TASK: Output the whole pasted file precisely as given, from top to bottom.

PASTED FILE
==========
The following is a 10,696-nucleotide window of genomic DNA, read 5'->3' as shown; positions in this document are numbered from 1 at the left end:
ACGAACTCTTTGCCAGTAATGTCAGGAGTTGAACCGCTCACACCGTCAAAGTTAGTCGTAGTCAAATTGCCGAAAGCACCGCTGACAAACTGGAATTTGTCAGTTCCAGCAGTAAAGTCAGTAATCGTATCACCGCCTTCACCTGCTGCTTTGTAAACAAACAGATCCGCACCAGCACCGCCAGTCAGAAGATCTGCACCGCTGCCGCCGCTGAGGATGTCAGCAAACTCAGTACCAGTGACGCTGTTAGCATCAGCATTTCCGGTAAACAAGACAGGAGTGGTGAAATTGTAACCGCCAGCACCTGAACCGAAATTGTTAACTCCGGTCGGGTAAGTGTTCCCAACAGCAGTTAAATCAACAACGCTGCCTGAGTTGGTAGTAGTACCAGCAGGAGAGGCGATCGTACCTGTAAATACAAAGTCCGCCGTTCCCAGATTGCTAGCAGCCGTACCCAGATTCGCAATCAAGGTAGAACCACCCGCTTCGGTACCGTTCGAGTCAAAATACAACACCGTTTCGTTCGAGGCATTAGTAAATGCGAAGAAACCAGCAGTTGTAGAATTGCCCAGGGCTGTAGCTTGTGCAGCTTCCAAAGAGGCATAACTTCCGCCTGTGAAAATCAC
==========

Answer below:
The following is a 10,696-nucleotide window of genomic DNA, read 5'->3' as shown; positions in this document are numbered from 1 at the left end:
ACGAACTCTTTGCCAGTAATGTCAGGAGTTGAACCGCTCACACCGTCAAAGTTAGTCGTAGTCAAATTGCCGAAAGCACCGCTGACAAACTGGAATTTGTCAGTTCCAGCAGTAAAGTCAGTAATCGTATCACCGCCTTCACCTGCTGCTTTGTAAACAAACAGATCCGCACCAGCACCGCCAGTCAGAAGATCTGCACCGCTGCCGCCGCTGAGGATGTCAGCAAACTCAGTACCAGTGACGCTGTTAGCATCAGCATTTCCGGTAAACAAGACAGGAGTGGTGAAATTGTAACCGCCAGCACCTGAACCGAAATTGTTAACTCCGGTCGGGTAAGTGTTCCCAACAGCAGTTAAATCAACAACGCTGCCTGAGTTGGTAGTAGTACCAGCAGGAGAGGCGATCGTACCTGTAAATACAAAGTCCGCCGTTCCCAGATTGCTAGCAGCCGTACCCAGATTCGCAATCAAGGTAGAACCACCCGCTTCGGTACCGTTCGAGTCAAAATACAACACCGTTTCGTTCGAGGCATTAGTAAATGCGAAGAAACCAGCAGTTGTAGAATTGCCCAGGGCTGTAGCTTGTGCAGCTTCCAAAGAGGCATAACTTCCGCCTGTGAAAATCAC